Wal-Mart Health Plan Enrollment Numbers Reflect Minor Bump

January 11, 2007 (PLANSPONSOR.com) - The number of eligible Wal-Mart employees covered by the company's health plan has inched up one percent since 2006, the giant retailer has revealed.

The enrollment number increases have been moving at a snail’s pace, according to figures released by Wal-Mart on Thursday. Forty-seven percent of eligible Wal-Mart employees (or 636,391) are now covered by the company’s health plan, up from the 46% in 2006 and 43% in 2005.

The data was extracted from the Arkansas-based company’s open enrollment surveys, which includes more than 200,000 participants.

According a press release, 43% of associates have health care coverage through another source, which leaves 90.4% of employees covered by Wal-Mart or another source. Those other sources include spouses (22.2%), Medicare (4.5%), parents, school or college (4.2%).

This leaves 9.6% of employees eligible for health benefits without any coverage. “We are not satisfied that 9.6% of associates do not have any type of health care coverage,” said Linda Dillman, executive vice president of risk management, benefits and sustainability, in the news release. “We will continue to work hard to get a better understanding of why people decline health coverage and what we can do to help.”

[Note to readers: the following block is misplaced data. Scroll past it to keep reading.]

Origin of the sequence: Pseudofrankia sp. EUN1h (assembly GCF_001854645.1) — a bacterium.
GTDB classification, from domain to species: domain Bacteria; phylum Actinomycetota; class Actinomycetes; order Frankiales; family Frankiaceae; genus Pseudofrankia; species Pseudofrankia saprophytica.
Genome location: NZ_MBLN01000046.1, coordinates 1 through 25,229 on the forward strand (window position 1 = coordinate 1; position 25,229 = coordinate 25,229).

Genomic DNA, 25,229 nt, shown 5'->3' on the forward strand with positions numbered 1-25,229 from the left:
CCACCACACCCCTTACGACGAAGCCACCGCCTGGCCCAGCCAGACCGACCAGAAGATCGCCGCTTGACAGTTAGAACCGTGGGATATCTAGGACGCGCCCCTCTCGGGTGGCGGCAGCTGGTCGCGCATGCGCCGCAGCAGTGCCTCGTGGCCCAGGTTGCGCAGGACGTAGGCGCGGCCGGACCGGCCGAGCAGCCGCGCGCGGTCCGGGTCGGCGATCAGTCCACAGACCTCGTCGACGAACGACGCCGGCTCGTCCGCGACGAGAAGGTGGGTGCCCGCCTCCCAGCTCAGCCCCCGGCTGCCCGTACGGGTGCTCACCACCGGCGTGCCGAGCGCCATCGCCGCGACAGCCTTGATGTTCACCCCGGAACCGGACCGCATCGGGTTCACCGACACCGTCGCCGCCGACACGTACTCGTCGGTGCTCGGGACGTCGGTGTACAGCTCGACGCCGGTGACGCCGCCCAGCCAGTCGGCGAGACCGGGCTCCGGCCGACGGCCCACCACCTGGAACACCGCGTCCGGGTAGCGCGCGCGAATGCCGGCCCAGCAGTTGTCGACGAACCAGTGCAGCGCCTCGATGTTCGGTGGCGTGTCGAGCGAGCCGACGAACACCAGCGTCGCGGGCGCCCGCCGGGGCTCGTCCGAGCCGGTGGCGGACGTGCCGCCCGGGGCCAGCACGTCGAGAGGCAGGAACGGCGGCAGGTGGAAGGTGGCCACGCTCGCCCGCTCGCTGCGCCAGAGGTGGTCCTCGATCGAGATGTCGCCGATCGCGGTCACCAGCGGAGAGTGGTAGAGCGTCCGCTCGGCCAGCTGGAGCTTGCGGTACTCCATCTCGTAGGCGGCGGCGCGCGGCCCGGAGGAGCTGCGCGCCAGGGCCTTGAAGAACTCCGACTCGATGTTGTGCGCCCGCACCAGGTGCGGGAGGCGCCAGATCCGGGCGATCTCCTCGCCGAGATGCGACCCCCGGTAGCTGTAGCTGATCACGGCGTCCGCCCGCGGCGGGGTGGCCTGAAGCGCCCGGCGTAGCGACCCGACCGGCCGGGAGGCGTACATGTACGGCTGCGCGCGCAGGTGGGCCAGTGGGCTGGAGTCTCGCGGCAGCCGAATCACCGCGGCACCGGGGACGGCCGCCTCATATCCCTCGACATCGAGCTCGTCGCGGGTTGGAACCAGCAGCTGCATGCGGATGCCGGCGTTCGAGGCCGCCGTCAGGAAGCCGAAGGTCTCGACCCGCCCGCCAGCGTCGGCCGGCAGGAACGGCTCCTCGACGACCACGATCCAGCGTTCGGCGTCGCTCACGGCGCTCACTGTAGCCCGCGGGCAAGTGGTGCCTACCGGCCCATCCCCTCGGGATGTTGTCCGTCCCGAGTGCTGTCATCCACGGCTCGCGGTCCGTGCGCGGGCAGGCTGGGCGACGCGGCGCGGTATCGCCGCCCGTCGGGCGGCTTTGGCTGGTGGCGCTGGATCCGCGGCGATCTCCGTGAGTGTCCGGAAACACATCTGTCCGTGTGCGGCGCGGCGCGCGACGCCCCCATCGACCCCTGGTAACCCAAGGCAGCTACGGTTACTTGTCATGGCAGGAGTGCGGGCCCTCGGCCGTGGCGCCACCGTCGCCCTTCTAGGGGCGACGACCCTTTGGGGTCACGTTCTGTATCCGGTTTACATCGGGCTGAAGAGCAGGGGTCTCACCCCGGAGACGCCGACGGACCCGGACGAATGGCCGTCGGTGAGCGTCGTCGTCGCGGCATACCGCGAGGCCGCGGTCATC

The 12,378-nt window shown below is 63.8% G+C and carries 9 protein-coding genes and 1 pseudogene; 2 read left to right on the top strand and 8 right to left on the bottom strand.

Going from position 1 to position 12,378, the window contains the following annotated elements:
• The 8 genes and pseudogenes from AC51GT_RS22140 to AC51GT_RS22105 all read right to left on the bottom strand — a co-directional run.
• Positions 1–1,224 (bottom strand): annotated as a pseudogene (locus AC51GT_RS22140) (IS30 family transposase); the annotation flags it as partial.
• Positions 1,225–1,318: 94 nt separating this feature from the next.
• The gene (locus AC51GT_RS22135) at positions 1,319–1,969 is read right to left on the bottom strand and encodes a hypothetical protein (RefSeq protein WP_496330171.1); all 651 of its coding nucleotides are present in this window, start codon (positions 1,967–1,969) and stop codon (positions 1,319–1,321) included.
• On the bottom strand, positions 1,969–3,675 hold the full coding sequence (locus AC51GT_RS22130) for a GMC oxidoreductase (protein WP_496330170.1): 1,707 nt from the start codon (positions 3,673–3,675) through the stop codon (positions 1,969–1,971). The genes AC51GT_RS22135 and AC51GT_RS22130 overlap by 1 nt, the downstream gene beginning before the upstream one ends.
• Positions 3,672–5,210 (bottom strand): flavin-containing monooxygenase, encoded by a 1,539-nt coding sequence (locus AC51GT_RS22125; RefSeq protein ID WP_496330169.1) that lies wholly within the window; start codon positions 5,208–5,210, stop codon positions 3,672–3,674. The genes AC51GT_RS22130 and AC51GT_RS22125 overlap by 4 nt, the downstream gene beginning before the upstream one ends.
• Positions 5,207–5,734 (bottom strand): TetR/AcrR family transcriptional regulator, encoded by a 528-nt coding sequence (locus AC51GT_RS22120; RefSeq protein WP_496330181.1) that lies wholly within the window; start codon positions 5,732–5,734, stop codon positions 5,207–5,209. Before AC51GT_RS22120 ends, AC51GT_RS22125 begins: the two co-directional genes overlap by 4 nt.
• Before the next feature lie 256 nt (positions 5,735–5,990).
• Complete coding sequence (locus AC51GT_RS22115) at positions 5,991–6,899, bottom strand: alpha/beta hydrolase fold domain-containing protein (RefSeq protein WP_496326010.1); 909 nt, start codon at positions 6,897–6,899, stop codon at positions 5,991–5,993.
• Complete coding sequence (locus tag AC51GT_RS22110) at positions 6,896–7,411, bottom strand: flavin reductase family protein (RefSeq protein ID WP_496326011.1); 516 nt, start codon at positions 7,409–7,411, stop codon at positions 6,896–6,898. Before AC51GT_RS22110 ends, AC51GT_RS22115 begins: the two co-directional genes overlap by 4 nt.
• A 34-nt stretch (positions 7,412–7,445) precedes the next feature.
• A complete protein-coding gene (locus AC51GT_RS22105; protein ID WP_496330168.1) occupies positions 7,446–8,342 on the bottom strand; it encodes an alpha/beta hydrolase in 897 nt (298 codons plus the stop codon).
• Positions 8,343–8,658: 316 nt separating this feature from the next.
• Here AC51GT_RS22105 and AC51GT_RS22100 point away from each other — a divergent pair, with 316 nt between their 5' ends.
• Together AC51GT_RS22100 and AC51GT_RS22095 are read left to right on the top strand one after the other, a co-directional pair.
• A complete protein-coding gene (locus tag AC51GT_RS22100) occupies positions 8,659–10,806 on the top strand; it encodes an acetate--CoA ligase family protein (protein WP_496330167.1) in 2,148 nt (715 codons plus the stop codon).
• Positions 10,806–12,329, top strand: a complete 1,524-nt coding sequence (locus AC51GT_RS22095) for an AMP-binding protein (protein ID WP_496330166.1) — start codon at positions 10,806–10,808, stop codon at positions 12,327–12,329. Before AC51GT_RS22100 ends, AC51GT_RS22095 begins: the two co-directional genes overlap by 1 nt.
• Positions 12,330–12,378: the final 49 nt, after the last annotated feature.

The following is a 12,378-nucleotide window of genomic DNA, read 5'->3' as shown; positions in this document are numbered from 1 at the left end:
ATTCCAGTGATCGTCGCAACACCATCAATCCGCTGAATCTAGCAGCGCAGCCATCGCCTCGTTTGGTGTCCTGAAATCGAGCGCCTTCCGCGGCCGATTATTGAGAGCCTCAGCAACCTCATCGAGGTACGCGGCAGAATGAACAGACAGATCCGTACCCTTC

According to the report, the most common reason that eligible employees decline health care coverage is because they are already covered by another provider (81.71%), followed by 76.47% that say the company is not the primary source of household income and 62.25% who say Wal-Mart is not the primary source of personal income.

Wal-Mart’s record for health coverage for its employees has been the target of fire from politicians (See Doyle Accuses Wal-Mart of Health Care ‘Dumping’)and groups that say the retail giant employs more part-time workers to circumvent higher benefit costs.

Wal-Mart has relaxed some of its health care eligibility requirements for part-time employees, reducing co-payments for some prescription drugs from $10 to $3, and part-time workers will only have to be with the company for one year instead of two to qualify for health insurance (See Wal-Mart Broadens Health Benefits, To Trim Down Drug Co-Pay ).

It announced in September that it was cutting back on its benefit plan offerings for new hires, no longer offering two plans with lower deductibles. The employees can only choose from two plans in which the monthly monthly premium can be as low as $11, but the deductible could reach $6,000 (See Wal-Mart to Restrict New Hire Health Coverage ).